1906 was a milestone in the development of the company. Avon car tyres were advertised for the first time. Cycle tyres were selling particularly well and one order from Rudge-Whitworth was for 23,000 covers and 40,000 tubes. An order was also won for 10½ miles of window strip. Site improvements included a new compound and rubber stores and a new telephone system and a small depot was opened in London at 31 Brook Street.

1908 The Trilithon (Stonehenge) trademark was registered with the phrase "Symbols of Endurance".

1910 Research began into the manufacture of golf balls, which quickly went into production. Years later, this profitable business was sold to Dunlop who still manufacture golf balls today.

1914 The outbreak of World War I coincided with an important and successful artillery transport test that involved 14 high-powered cars, all equipped with Avon pneumatic tyres, which moved a battery of heavy guns at 21 miles per hour without mishap. The Admiralty was a particularly large user of Avon products and called for some 40 tons of rubber sheeting and 20,000 feet of hose and tubing. Avon was also the leading manufacturer of paravane diaphragms used in minesweeping operations.

1915 Avon took over the Sirdar Rubber Works at Greenland Mills in Bradford on Avon. The company had gone bankrupt the previous year and Avon took it over to supply munitions for the war effort. This acquisition swelled the workforce by another 300 people. Throughout the war, Avon tyres were used on naval and military bicycles, motorcycles, cars, lorries, aeroplanes, ambulances, travelling workshops and mobile field kitchens. Manufacture was also directed towards munitions of sorts, including suction and delivery hoses for draining the trenches, fuse cap protectors and tubing. To conserve its productive capacity and ensure adequate supplies of its products, Avon output was controlled by the Ministry of Munitions from November.

1919 The number employed by Avon at Melksham had increased by 50 percent and new distribution depots were being set up in London, Newcastle, Leeds and Bristol. After the war, Avon switched its efforts to producing sporting equipment for tennis, football, golf, swimming, etc.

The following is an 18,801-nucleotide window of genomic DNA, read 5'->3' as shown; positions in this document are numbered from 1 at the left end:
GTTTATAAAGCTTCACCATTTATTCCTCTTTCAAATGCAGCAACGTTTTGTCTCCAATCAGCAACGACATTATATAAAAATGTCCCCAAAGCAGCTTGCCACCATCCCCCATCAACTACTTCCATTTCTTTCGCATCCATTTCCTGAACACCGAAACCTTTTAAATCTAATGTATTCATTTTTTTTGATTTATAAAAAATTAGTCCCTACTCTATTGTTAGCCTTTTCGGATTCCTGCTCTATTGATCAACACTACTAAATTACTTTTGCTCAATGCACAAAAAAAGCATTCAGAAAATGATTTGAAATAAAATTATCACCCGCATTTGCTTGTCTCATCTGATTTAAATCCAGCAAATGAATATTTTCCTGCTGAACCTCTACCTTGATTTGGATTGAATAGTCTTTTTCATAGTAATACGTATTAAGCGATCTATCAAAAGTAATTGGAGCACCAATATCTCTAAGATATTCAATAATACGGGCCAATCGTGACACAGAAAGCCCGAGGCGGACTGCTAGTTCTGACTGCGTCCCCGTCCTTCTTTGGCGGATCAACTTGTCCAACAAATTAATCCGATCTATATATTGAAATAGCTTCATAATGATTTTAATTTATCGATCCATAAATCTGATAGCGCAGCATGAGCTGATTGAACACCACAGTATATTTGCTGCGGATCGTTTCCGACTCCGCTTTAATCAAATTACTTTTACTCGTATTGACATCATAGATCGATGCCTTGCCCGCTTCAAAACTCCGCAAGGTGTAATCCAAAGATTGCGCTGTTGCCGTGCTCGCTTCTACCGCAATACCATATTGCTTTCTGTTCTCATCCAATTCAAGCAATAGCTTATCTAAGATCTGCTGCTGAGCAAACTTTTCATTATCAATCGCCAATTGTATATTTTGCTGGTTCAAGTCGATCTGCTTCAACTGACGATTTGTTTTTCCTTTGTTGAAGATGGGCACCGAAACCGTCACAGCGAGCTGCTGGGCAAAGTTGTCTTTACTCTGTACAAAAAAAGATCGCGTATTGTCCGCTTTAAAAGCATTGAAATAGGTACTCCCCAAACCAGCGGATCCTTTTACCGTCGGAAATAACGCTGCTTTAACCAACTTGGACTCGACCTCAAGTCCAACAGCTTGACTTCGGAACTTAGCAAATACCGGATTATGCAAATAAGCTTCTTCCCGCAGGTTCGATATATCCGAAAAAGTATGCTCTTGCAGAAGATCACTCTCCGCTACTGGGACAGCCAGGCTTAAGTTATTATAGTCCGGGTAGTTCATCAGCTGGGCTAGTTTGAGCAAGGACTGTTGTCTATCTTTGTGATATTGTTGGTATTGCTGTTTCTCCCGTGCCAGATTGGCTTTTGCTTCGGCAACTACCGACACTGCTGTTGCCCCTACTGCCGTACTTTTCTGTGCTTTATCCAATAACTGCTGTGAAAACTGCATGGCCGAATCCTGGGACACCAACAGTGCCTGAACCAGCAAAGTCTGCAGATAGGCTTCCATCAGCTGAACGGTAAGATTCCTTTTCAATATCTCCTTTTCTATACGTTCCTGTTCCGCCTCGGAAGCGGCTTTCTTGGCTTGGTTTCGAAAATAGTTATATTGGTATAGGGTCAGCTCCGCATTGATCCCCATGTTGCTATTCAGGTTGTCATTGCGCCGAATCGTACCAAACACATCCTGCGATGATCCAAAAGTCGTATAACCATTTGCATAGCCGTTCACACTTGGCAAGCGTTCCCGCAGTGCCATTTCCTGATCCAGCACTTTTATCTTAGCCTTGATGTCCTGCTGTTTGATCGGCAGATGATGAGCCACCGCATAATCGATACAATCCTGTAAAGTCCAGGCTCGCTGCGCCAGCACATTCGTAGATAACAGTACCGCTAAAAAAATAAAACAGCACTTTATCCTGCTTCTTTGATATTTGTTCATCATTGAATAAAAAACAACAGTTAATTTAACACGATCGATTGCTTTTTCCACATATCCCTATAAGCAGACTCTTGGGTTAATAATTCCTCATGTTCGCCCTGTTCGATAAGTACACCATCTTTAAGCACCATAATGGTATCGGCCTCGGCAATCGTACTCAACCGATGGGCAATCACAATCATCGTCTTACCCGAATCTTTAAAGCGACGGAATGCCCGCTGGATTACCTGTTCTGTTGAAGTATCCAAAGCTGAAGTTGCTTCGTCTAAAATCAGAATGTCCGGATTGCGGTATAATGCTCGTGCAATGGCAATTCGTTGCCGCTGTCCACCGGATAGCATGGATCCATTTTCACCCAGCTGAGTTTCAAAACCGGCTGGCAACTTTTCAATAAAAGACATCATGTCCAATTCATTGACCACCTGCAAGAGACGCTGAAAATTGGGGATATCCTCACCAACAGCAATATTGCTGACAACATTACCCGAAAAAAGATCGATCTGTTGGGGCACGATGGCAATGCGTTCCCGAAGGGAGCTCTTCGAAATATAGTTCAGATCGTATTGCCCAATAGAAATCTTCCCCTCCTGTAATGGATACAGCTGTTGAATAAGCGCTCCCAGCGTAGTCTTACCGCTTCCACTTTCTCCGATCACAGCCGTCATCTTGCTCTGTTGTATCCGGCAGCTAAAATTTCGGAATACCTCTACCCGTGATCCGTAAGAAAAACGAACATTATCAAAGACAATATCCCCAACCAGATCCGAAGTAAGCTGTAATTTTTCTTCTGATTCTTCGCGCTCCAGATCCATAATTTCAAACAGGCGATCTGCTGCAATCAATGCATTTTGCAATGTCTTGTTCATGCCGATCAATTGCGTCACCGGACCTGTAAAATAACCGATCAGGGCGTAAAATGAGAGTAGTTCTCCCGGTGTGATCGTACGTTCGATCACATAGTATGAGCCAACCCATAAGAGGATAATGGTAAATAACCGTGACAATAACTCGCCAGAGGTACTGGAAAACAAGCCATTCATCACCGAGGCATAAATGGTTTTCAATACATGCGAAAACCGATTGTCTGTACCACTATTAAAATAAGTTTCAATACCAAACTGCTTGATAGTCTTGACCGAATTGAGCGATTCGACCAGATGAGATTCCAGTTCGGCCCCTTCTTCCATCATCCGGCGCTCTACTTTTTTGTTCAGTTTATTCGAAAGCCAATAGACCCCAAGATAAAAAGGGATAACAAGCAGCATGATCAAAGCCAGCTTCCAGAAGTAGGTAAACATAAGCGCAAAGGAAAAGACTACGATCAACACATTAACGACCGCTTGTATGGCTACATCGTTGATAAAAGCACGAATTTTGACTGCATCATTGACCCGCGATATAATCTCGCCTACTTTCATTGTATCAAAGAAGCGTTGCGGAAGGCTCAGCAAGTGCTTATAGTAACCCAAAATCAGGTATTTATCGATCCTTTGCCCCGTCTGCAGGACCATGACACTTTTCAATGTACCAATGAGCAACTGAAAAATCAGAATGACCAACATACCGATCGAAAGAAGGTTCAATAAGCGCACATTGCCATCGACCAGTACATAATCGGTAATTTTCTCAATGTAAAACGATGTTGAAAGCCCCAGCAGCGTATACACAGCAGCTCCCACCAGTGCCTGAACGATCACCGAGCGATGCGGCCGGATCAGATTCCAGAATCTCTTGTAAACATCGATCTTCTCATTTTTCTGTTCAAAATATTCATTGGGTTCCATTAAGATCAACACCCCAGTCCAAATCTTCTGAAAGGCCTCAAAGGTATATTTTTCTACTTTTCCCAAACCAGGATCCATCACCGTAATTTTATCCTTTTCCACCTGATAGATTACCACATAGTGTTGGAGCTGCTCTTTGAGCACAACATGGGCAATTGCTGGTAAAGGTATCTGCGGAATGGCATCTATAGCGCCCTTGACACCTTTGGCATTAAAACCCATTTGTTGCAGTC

1921 The first tennis ball was made at Melksham and within a year thousands of dozens were being sold weekly. The Avon tennis ball was the first to be mass produced in stitchless form.

1927 Avon had 12 tyre distribution depots around the country carrying full stocks and manned by expert tyre fitters. A healthy export trade was also building up from the London depot and a plethora of articles were being manufactured including carriage, cycle and pram tyres, footwear, including rubber soles and heels, bath mats and sponges and rubber carpet. They exhibited at the1927 Motor Cycle and Cycle Show at Olympia Stand No. 60.

1929 Listed Exhibitor - British Industries Fair. Manufacturers of Golf Balls and General Sports Rubber Goods, etc., Toilet Rubber Sponges, Sponge Rubber Bathmats and Domestic Rubber Sundries, etc. (Stand No. B.24) [2]

1933 Avon became a public limited company; its shares were issued on the London Stock Exchange. In the same year Avon tyres were chosen for the first time as original equipment for Rolls-Royce cars as the Avon air cooled duo-tread tyres were launched, practically doubling tyre mileage.

1939 With the outbreak of World War II, Avon, together with other rubber manufacturers, concentrated on the war effort. The factory worked around the clock at full capacity to meet military demands and twenty million gas masks were produced at Melksham. Amongst many new developments was the bonding of solid rubber tyres to steel for tank wheels. Supplies of natural rubber were minimal following the loss of the plantations in Malaya and Indonesia, and new formulas and techniques had to be developed to use the early forms of synthetic rubber.

The post war years were a period of rapid growth which saw Avon transformed from a single company to a group of companies.

1947 British Industries Fair Advert for Sports Rubbers: Patent Valve Football Bladders; Grips for all games; Golf Ball Cleaners; Squash Balls; Tenikoit Rings, etc. (Sports Goods Section - Olympia, 1st Floor, Stand No. F.1836) [3]

1951 A factory was opened at Bridgend in South Wales to manufacture gas masks which were being stockpiled for the Government.